Ball Moss

Ball Moss: What is it and what can I do about it?

Ball moss (Tillasandia recurvata) is a flowering plant of the bromeliad family, which includes Spanish moss and pineapple. It is not a parasitic plant but an opportunistic one. Being an epiphyte means it grows on the surface of other things, such as tree branches and prefers low light, low airflow and high humidity. It gets all its food and water from the surrounding atmosphere and not from the tree itself. Most people believe it causes damage and death in trees but that is not the case. It is mostly an unsightly annoyance more than anything else. If a tree has a severe case of ball moss, it is usually a very old tree or may have an underlying disease that is causing the tree to decline. When trees start to decline, they can become susceptible to secondary problems like Ball moss. Trees with full canopies are less likely to contract Ball moss because the canopy keeps the seeds from floating into the interior and anchoring on a branch. Sculpting, over pruning, decay or other similar diseases make the tree more susceptible to Ball moss invasion. Ball moss produces up to 100 seeds per plant which in turn are carried by the wind to their new growing spot. If the tree is struggling and the canopy is thin or has been over pruned, then Ball moss has easier access to interior limbs. Once established on these trees, the Ball moss can spread easily within the trees canopy and the Ball moss can overpopulate branches. Since most trees will have lower branches die off in a natural process, it provides a perfect residence for Ball moss. I recommend maintenance pruning every 5 years to remove dead branches which usually removes most of the moss. I recommend annual inspections for most trees in urban areas or high-risk trees.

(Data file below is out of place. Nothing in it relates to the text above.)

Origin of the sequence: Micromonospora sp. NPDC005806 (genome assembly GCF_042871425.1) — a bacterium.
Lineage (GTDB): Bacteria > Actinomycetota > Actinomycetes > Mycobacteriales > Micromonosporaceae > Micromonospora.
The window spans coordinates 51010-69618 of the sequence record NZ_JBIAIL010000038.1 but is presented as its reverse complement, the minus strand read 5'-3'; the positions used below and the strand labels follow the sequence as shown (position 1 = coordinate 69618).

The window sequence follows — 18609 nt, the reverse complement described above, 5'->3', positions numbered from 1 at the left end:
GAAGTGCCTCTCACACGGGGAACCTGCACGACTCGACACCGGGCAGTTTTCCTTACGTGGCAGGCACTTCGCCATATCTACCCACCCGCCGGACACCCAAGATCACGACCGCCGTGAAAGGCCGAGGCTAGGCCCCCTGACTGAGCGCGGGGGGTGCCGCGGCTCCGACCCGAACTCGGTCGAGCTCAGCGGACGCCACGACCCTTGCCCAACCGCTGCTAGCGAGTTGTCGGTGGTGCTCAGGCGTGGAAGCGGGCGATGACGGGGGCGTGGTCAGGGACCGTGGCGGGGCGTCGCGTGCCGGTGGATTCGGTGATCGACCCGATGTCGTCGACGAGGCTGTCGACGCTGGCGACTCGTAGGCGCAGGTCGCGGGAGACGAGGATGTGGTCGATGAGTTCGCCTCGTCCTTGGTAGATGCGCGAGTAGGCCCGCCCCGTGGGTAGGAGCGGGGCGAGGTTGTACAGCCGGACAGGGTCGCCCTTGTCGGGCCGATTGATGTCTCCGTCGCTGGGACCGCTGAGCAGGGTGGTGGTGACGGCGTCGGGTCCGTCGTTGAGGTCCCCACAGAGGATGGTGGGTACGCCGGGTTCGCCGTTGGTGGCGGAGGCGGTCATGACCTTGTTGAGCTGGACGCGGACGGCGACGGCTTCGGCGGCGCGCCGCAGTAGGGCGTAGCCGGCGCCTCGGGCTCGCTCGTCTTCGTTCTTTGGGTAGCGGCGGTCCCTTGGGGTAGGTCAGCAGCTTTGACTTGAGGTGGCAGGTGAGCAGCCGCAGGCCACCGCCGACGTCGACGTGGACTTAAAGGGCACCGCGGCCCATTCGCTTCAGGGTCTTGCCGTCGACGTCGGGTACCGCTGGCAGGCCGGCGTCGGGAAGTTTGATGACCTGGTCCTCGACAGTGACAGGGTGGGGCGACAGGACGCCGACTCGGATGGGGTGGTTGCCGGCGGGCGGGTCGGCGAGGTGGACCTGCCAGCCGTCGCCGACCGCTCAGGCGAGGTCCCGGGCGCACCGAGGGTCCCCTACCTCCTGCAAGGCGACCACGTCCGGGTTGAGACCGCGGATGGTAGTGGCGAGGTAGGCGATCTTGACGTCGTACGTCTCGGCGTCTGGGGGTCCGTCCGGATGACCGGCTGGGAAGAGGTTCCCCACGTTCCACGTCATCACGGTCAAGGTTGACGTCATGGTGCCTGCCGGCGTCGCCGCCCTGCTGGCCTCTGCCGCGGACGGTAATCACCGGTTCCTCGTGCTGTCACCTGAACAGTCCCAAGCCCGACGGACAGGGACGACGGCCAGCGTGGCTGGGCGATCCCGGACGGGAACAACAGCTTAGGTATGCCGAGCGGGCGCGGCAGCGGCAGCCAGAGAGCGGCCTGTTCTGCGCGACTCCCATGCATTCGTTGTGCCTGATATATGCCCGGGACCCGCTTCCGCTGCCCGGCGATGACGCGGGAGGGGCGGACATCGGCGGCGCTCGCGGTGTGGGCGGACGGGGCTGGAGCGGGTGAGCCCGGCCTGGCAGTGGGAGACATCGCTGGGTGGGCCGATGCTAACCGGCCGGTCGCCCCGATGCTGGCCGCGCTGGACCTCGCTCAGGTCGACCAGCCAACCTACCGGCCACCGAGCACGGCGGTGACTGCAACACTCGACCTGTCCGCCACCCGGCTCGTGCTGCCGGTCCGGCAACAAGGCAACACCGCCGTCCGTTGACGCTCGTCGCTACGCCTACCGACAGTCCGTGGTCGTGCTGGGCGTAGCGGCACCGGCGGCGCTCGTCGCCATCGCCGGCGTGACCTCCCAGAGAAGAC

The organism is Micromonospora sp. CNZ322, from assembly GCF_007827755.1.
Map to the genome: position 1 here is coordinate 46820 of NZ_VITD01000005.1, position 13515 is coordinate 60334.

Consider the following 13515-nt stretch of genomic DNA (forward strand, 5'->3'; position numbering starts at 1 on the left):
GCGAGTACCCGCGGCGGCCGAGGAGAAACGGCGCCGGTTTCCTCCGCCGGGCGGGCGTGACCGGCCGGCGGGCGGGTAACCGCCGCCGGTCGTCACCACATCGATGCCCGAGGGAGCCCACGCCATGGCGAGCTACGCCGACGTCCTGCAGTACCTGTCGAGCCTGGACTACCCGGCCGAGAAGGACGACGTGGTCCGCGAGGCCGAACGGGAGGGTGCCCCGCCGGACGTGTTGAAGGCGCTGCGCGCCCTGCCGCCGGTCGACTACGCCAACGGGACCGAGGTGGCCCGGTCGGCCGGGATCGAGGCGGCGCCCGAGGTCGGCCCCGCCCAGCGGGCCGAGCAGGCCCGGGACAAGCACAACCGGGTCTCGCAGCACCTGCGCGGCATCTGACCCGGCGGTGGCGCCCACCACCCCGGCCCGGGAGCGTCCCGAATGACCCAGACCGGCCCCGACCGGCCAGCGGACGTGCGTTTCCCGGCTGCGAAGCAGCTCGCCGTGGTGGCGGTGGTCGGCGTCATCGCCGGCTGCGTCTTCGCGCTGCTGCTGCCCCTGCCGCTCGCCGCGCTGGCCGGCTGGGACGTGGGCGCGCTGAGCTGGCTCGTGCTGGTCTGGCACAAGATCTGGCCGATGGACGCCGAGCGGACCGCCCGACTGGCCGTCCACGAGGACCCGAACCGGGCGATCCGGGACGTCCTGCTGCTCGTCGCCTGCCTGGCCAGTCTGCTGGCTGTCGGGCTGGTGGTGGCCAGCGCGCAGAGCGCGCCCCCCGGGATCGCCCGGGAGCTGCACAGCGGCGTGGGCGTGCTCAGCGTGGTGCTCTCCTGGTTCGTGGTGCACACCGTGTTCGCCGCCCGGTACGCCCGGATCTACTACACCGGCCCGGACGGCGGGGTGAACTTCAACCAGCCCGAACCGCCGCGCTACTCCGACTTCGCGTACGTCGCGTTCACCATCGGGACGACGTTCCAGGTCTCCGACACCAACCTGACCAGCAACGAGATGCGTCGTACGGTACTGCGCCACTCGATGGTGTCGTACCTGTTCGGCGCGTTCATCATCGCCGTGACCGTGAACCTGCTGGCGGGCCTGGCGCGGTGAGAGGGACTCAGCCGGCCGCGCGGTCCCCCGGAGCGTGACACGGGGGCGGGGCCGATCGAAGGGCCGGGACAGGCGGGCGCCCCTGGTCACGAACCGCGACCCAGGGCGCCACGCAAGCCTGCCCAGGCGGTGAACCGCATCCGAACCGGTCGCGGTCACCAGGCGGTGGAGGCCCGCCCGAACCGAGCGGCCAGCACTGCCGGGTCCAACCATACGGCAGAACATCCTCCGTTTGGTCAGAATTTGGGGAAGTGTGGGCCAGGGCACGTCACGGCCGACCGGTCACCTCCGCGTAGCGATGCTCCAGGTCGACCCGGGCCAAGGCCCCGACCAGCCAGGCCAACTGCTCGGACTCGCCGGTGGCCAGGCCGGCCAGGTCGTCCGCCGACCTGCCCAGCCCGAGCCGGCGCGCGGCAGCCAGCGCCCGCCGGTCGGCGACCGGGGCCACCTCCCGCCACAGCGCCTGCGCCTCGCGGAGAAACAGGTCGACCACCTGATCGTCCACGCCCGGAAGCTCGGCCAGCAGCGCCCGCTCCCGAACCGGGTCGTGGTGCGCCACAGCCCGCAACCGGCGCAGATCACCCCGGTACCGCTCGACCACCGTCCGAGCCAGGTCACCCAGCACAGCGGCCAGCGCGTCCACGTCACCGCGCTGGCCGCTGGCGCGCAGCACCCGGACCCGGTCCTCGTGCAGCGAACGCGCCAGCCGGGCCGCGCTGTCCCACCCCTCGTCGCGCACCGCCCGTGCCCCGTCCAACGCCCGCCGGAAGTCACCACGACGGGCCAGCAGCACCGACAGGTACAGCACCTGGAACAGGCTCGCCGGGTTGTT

If after pruning the tree, it still needs chemical methods it can be sprayed for ball moss. Kocide 3000 is the recommended fungicide and is listed for use by a certified applicator. PLEASE REMEMBER that ANY individual that is making an application to kill, mitigate, or repel a pest must be licensed to make such an application either with Structural Pest Control or Agricultural Pesticides with the Texas Dept. of Agriculture. THIS INCLUDES BAKING SODA! We all carry a yellow card stating we are licensed with TDA. If you think baking soda or sodium bicarbonate can’t hurt anything, think again. It can not only kill your trees when applied incorrectly, it can rust metal roofs, & kill most plants underneath the trees. ANY PERSON that you are paying to use a chemical such as Kocide 3000, Sodium Bicarbonate, or Potassium must be licensed, ESPICALLY treating for Oak Wilt! I am licensed, insured & we are regulated by TDA. ASK questions when you hire people. Do not hire someone soliciting at your front door. Licensed pesticide applicators DON’T troll for business. Trees are a part of our beauty here. Maintain them with professionals that are educated in working with your trees.

Need help with Ball Moss? Call the experts at Rockoff Tree Solutions at: 830.955.0304

By |2019-01-08T17:31:13+00:00January 8th, 2019|Ball Moss|

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